42
Bioprocess Engineering
or yeast cultures are more often used.
Large protein molecules and antibodies
are made only in mammalian cultures
and product purity is paramount if the
product is an injected biopharmaceuti-
cal. Compounds such as insulin or tissue
plasminogen activator are made in either
system – bacterial or mammalian.
In addition to
E. coli
and CHO cells,
other types of bacterial cells, yeast, plant
cells, and insect cells have been studied for
synthesis of bioproducts. Gram-positive
bacteria such as
Bacillus subtilis
excrete
proteins better but make more proteases
that rapidly degrade the protein products.
The yeast strain,
Saccharomyces cerevisiae
,
is used in the food industry and the
genetics are reasonably well understood;
however, it tends to express only low
levels of a foreign protein and hypergly-
cosylates the product. Plants themselves
offer the advantage of diversity. As much
as 25% of today’s pharmaceuticals (pri-
marily nonprotein products) are extracted
from plants. Plant cell cultures do allow for
more control than using an intact plant;
however, genetic knowledge is less than
what is known for bacterial and animal
cells, and product expression levels are
low. Only a few plant cell systems are used
commercially in Japan and Germany. The
most well known product made in plant
cell culture is the anticancer agent, pacli-
taxel or Taxol. The insect cell–baculovirus
system is used primarily as a research tool
and for small-scale studies (100 L). The
advantages of this system are that it does
allow for high expression of foreign pro-
tein and offers potential safety advantages,
since virus that affect insect cells do not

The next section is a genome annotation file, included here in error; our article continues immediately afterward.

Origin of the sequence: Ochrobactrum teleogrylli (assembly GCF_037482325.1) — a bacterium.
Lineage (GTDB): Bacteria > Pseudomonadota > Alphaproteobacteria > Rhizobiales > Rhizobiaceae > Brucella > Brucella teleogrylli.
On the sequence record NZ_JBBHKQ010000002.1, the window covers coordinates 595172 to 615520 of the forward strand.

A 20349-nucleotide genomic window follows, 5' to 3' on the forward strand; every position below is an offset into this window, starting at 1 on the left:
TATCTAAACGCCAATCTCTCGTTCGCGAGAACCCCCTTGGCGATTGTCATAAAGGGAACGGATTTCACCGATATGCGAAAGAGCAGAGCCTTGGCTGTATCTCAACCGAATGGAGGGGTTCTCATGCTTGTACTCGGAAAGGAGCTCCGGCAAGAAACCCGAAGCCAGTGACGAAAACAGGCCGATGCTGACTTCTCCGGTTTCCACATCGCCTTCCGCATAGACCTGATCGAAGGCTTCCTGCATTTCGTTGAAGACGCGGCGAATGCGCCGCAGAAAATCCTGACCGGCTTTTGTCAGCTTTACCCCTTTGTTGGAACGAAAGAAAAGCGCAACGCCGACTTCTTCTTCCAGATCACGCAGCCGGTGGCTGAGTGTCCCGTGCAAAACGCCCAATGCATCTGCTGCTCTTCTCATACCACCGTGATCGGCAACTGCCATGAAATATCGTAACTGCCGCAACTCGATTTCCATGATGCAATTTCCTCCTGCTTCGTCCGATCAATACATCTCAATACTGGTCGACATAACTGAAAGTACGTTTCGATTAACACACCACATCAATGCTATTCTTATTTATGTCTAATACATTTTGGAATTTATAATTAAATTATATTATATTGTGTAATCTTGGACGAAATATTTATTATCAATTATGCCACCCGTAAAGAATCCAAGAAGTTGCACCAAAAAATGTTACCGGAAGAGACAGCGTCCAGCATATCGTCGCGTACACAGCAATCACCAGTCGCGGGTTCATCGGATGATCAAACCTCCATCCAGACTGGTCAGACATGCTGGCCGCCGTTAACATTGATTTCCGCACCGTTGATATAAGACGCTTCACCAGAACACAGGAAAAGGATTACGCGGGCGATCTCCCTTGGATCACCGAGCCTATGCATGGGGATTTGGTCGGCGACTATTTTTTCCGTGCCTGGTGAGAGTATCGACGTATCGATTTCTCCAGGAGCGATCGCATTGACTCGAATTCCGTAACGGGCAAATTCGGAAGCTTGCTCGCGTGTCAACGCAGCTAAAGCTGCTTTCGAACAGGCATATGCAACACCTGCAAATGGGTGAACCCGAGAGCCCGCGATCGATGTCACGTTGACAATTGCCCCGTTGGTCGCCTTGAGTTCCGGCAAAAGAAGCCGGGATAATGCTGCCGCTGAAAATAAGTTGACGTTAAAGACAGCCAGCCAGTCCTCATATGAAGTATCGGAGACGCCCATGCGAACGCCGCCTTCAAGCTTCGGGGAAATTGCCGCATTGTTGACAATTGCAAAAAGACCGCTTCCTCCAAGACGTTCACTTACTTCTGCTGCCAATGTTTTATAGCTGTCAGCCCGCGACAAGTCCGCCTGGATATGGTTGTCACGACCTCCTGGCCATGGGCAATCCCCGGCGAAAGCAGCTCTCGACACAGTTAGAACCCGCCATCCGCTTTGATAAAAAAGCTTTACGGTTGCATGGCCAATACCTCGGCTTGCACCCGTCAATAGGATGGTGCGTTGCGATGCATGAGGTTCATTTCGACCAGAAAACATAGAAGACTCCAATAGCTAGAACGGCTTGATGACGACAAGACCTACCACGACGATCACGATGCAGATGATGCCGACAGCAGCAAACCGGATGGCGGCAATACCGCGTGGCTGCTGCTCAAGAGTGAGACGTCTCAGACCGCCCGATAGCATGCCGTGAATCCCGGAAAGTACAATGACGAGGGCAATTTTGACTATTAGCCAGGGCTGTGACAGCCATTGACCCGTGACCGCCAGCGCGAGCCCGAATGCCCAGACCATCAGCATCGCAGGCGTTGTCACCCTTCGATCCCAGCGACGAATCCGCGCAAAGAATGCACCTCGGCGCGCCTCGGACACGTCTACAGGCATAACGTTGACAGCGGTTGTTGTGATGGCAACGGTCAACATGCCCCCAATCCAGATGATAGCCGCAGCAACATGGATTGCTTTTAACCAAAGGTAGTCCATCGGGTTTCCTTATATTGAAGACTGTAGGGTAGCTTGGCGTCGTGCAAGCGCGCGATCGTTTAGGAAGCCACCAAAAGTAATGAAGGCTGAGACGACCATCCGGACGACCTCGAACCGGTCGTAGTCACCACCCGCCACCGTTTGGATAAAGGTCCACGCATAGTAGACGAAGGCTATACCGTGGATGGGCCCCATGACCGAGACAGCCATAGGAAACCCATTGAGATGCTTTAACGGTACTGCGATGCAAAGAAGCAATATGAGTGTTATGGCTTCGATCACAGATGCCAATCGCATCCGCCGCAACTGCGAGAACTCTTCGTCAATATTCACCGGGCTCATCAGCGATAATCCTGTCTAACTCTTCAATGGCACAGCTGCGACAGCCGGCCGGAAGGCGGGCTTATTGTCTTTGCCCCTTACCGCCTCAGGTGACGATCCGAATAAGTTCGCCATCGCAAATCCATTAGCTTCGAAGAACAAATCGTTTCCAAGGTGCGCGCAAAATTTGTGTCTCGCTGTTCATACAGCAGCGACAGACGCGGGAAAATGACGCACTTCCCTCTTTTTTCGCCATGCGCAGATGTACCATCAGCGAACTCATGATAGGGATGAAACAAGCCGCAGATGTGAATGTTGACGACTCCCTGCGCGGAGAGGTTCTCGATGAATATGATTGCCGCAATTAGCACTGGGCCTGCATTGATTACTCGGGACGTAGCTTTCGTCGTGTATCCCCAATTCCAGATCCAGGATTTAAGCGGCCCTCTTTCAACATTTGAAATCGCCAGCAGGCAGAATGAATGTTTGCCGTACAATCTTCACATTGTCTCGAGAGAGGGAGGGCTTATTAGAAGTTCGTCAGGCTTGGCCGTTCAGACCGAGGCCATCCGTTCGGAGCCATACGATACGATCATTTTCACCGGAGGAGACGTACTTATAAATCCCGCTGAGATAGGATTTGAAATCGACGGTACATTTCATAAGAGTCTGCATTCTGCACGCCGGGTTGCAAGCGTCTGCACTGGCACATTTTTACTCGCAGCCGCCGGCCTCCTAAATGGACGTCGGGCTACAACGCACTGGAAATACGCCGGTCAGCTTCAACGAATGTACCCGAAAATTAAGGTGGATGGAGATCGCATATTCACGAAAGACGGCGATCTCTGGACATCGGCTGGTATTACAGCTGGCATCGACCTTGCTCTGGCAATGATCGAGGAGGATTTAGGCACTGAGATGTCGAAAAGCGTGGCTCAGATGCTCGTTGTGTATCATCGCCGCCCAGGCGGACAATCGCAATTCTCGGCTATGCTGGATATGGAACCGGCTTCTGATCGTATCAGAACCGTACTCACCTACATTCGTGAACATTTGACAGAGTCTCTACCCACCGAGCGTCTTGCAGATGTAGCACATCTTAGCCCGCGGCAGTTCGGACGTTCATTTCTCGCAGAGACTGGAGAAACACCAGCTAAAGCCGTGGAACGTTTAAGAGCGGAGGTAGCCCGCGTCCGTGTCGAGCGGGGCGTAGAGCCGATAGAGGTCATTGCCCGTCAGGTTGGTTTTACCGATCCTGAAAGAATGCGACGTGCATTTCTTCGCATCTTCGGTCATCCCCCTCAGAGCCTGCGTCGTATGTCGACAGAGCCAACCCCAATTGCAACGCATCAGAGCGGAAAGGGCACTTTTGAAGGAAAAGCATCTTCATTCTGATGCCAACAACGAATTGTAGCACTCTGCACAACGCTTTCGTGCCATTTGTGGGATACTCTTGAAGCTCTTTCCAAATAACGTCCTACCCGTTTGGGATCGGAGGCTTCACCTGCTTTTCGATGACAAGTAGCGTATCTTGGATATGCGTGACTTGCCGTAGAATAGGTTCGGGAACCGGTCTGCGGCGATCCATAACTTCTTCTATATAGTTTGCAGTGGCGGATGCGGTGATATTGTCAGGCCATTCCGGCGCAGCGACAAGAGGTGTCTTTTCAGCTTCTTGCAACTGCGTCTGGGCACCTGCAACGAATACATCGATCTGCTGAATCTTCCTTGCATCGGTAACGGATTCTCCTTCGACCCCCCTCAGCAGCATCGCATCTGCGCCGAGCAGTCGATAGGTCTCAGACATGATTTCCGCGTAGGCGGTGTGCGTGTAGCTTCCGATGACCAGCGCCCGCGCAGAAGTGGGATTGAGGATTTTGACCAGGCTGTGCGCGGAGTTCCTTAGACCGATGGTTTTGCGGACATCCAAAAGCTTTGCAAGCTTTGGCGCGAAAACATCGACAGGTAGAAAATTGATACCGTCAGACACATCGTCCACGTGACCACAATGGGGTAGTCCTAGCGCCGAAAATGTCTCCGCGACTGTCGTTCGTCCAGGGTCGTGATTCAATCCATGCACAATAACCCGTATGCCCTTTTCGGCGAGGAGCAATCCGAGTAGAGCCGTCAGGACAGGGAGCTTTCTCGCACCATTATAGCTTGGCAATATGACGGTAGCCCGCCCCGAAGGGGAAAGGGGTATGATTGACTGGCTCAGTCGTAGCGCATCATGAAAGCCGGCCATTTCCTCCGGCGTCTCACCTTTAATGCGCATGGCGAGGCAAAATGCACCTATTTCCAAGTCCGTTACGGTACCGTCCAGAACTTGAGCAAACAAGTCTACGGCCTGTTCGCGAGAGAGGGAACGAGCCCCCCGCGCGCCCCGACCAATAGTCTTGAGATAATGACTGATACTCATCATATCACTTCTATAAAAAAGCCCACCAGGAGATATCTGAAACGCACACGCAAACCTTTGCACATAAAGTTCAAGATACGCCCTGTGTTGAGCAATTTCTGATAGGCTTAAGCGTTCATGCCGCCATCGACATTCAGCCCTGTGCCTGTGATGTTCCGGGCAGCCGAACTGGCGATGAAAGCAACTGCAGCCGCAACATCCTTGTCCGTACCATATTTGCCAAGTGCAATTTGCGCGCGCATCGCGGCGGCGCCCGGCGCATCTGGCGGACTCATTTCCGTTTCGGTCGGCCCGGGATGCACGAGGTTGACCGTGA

affect humans. However, the insect sys-
tem does not quite mimic the mammalian
cell system in that the protein product may
have slight structural modiFcations, which
are useful when making vaccines but not
necessarily so for complex products.
Optimization of recombinant protein
production is a continuing objective of in-
dustrial and academic research. Engineer-
ing and science work together to reach this
objective. ±or instance, a common prob-
lem is genetic instability (segregational,
structural, host cell gene mutation, and/or
growth rate dominated), since the over-
production of foreign proteins is always
detrimental to cell growth and survival.
Novel reactor strategies developed to al-
leviate segregational instability include se-
lective recycle reactors in which productive
plasmid-bearing cells are selectively recy-
cled to a fermentor through flocculation
and size separation, while nonproductive
rapidly growing cells and/or dead cells
are removed from the reactor. Thus, a
productive, continuous reactor can exist
‘‘in theory’’ for inFnite time. Cells have
been genetically manipulated to alleviate
this problem as well, by inserting antibi-
otic resistance genes into the plasmids
and supplying antibiotics to the medium.
Research continues to Fnd the ‘‘ideal’’
host–vector system, which rapidly grows
and expresses high levels of foreign pro-
tein that are excreted. The ideal system
also does not produce proteases, and folds
and glycosylates the protein product as
required.
The newest area of bioreactor research
and development is the growth of tissues
in bioFlm or scaffold reactors for regenera-
tion of tissues. Great strides continue to be
made. ±or example, it is now possible for a
patient’s cells to be shipped to a company,
cultured in a scaffold bioreactor and sub-
sequently reimplanted. Regenerative and
rejuvenating therapies may become com-
moninthenea
rfu
tu
re
.Humangene
s
,
proteins, antibodies, and cells are used in
combination to replace, repair, and restore
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